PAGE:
Getting a More Exact Picture of, well, Exact Software Americas - Part 2

Part 1 of this series talked about my long-standing coverage of Exact Holding, and in particular about my recent update briefing with the Exact Americas division. My post concluded with the vendor’s intent to go back to its local roots and push its well respected North American manufacturing and distribution enterprise resource planning (ERP) products, especially Exact Macola ERP.

Macola Redux

Thus, this past fall saw Exact America’s more aggressive renewed push of Exact Macola ERP, via the launch of the Exact Macola Manufacturing Pro and Exact Macola Distribution Pro product flavors in September 2011. The new Exact Macola Manufacturing Pro solution is designed to meet the needs of manufacturers in many segments such as the machinery, aerospace, automotive, electronics, and general discrete manufacturing segments. The solution comes complete with nearly 20 modules for manufacturing experts who need integrated shop floor control, manufacturing cost accounting, inventory, and project management.

For its part, the Exact Macola Distribution Pro ERP solution was designed for business services companies in the logistics, supply chain, original equipment manufacturer (OEM) assembly, component supply, and technology industries that need easy-to-use manufacturing, inventory, and distribution capabilities integrated with business management and finance software. With 15 individual modules, users should benefit from integrated distribution, manufacturing, inventory and project management as well as services such as Health Check and Business Process Assessments.

Then, in November 2011, Exact delivered Macola On Demand, a hosted subscription-based offering. To be accurate, Macola is not on the latest Microsoft .NET Framework-based technology, although this is not an issue for its target market that values a tight functional fit, proper price, and the ease of use. For more information, see the blog post by my colleague Gabriel Gheorghiu.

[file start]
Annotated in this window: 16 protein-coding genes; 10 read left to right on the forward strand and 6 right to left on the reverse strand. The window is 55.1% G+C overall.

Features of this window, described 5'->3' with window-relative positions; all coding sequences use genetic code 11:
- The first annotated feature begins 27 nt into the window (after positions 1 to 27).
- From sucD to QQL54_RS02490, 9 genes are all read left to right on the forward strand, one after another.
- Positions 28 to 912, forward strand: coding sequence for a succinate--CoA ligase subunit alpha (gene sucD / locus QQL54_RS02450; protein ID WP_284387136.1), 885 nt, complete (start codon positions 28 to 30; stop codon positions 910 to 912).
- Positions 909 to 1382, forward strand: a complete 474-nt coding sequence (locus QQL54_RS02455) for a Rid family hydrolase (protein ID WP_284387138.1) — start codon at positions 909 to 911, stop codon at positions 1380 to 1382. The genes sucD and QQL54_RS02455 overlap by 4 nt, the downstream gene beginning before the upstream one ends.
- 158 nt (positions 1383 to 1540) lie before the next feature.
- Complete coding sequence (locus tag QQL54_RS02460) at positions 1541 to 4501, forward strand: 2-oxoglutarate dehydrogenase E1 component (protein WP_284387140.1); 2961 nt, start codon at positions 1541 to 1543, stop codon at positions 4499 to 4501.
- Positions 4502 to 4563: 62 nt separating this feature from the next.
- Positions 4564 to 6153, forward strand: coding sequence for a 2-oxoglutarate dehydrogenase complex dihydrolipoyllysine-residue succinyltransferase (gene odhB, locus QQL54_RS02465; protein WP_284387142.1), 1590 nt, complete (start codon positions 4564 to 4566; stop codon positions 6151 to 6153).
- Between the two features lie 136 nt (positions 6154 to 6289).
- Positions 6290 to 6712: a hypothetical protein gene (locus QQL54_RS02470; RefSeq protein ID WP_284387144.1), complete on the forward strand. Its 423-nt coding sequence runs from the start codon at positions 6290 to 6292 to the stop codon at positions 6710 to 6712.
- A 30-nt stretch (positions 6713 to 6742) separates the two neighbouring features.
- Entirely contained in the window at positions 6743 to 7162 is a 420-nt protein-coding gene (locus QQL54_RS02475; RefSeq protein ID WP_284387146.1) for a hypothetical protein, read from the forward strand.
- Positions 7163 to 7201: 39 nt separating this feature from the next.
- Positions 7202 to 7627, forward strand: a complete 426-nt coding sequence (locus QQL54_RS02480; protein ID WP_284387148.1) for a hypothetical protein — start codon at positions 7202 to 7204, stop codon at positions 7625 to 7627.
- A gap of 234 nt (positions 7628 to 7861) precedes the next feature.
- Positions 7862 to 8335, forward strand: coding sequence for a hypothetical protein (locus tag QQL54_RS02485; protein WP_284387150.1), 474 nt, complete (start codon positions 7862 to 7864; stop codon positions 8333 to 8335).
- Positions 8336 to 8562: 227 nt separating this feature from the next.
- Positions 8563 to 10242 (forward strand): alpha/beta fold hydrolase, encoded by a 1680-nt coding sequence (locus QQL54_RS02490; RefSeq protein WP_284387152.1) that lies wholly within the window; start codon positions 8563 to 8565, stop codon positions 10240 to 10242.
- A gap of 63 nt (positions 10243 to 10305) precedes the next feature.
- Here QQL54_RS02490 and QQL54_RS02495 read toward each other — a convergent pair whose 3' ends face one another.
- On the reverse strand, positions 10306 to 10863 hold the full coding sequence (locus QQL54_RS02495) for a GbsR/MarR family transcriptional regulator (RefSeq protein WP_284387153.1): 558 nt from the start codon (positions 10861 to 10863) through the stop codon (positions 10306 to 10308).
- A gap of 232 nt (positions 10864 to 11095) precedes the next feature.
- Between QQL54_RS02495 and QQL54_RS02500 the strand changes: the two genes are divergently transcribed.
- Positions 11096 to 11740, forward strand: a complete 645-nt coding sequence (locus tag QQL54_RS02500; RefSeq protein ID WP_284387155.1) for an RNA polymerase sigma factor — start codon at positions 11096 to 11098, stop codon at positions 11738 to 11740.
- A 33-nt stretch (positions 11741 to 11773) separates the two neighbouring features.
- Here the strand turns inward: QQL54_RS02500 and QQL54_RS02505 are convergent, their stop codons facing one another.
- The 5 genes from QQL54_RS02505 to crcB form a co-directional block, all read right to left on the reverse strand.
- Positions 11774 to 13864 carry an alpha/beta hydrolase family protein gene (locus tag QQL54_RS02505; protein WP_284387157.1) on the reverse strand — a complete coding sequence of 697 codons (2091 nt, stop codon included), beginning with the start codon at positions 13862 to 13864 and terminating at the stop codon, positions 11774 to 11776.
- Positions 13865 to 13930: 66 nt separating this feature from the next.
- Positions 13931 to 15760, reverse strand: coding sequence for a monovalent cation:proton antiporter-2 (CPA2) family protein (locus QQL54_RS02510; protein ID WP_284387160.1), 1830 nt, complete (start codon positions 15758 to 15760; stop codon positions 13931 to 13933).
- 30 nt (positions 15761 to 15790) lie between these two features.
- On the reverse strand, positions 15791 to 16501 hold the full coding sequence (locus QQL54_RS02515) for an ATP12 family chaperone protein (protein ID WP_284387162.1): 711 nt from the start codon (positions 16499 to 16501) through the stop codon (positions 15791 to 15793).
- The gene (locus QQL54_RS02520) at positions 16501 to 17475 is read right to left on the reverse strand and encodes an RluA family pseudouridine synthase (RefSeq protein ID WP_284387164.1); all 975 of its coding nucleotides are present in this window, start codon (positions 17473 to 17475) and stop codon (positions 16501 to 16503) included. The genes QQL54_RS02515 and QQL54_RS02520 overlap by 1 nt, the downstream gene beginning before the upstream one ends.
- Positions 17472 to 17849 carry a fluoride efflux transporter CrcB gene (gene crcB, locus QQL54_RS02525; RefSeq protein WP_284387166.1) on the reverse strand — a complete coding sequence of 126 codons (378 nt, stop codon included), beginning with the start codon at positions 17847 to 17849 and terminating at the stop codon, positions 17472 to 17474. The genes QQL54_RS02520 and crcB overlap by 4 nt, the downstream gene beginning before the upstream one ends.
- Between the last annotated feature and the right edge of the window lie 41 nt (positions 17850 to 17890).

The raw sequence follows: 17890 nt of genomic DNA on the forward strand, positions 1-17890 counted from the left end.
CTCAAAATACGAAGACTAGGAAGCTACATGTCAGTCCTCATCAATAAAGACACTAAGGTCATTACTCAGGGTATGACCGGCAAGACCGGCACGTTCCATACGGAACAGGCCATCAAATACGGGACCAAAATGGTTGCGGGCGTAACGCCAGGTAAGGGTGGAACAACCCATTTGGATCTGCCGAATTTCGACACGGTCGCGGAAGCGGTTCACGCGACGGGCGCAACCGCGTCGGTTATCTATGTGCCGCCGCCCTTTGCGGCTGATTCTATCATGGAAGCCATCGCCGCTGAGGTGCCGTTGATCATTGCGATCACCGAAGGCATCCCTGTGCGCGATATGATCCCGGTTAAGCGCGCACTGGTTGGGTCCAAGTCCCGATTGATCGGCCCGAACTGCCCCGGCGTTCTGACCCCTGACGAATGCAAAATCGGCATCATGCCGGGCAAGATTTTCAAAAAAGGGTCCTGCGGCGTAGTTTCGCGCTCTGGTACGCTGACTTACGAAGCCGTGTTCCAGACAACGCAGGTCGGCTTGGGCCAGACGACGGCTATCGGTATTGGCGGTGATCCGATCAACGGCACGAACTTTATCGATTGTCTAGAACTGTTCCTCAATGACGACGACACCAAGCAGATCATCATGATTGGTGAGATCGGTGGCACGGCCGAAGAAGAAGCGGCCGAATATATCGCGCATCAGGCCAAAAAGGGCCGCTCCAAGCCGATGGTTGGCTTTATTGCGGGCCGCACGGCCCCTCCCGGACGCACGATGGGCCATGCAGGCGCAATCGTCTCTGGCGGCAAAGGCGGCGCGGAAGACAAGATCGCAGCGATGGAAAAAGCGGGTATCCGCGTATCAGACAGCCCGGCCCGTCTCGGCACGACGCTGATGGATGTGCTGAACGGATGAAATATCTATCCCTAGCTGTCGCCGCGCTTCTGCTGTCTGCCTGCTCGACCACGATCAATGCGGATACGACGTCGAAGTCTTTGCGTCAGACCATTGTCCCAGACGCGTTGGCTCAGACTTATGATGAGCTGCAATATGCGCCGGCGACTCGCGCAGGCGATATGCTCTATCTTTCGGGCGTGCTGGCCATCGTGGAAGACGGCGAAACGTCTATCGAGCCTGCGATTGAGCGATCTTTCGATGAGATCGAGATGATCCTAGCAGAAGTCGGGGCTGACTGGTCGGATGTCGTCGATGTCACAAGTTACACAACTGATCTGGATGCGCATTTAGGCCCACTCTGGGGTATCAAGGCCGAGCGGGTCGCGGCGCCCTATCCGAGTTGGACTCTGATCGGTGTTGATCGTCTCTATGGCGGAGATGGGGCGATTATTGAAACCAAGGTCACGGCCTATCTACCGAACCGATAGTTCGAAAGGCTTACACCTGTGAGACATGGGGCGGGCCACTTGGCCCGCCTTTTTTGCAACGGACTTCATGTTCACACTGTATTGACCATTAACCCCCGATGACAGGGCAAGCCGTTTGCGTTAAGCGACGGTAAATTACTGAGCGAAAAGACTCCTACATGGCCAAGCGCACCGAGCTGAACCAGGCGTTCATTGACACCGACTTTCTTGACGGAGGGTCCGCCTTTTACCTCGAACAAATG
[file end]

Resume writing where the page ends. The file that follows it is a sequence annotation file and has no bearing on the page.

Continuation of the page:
In addition, Macola, and its ERP brethren at Exact for that matter, have long gone beyond the traditional ERP scope by allowing their users to define business rules, workflow, and exception alerts and events. Previously, the alerts and events capability came from a third-party event management product, which is still supported at existing customers. In the meantime, Exact has delivered its own Exact Event Manager product.

This way, Exact users are able to define a process that allows, for example, a sales order to travel from credit approval through fulfillment without using a single piece of paper; to automatically generate a customer notification for an overdue invoice; or to generate an email alert to a sales representative if a regular customer broke their pattern and did not place a purchase order on a given date. Needless to say, Exact ERP users can optionally benefit from the Exact Business Analytics (EBA) capabilities as well (mentioned in Part 1).

But Wait, Who Is the ERP Boss Here?

Surprisingly or not, the local product that has been doing very well of late is Exact JobBOSS, a reasonably priced and uncomplicated but functional ERP product aimed at the specific needs of small job shop environments, such as machine shops, mold makers, and sheet metal processors. It has been in the market for over two decades and is installed in thousands of active sites, which are machine shops (job shops) and make-to-order (MTO) manufacturers typically with up to 50 employees, with about US$10 million in revenues, and with up to 10 users. These low volume and high mix manufacturing environments place a high priority on the ability to track their actual cost and labor.

There seems to be a renaissance of sorts of small manufacturers in the US. These highly skilled job shops are resistant to outsourcing and offshoring (in fact, there has been a reported shortage of skilled machining artisans, such as CNC machine operators, milling machinists, and lathe operators). In addition, these companies are often family ran businesses that can recoil (and do something else) in quieter times and regenerate when required.

Recently, these shops have increasingly been required to even carry some inventory and have repetitive manufacturing capabilities. I have recently heard similar market sentiments from ProfitKey, a direct competitor of JobBOSS. If necessary, JobBOSS can integrate to Intuit QuickBooks, and enjoys the status of "Gold Partner" with Intuit.

Similar to ProfitKey, which is developed on Unify’s Gupta platform, and with similar technical capabilities and issues, the underlying technology platform is not a major issue for smaller manufacturers that insist on exact functionality and non-taxing implementations. Embarcadero’s Delphi platform that Exat JobBOSS uses has even released many updates over the last four years including the following: a .NET compiler, support for Microsoft Windows 7, cloud apps on Windows Azure and Amazon EC2, touch screens, etc. So it already offers many advanced contemporary capabilities.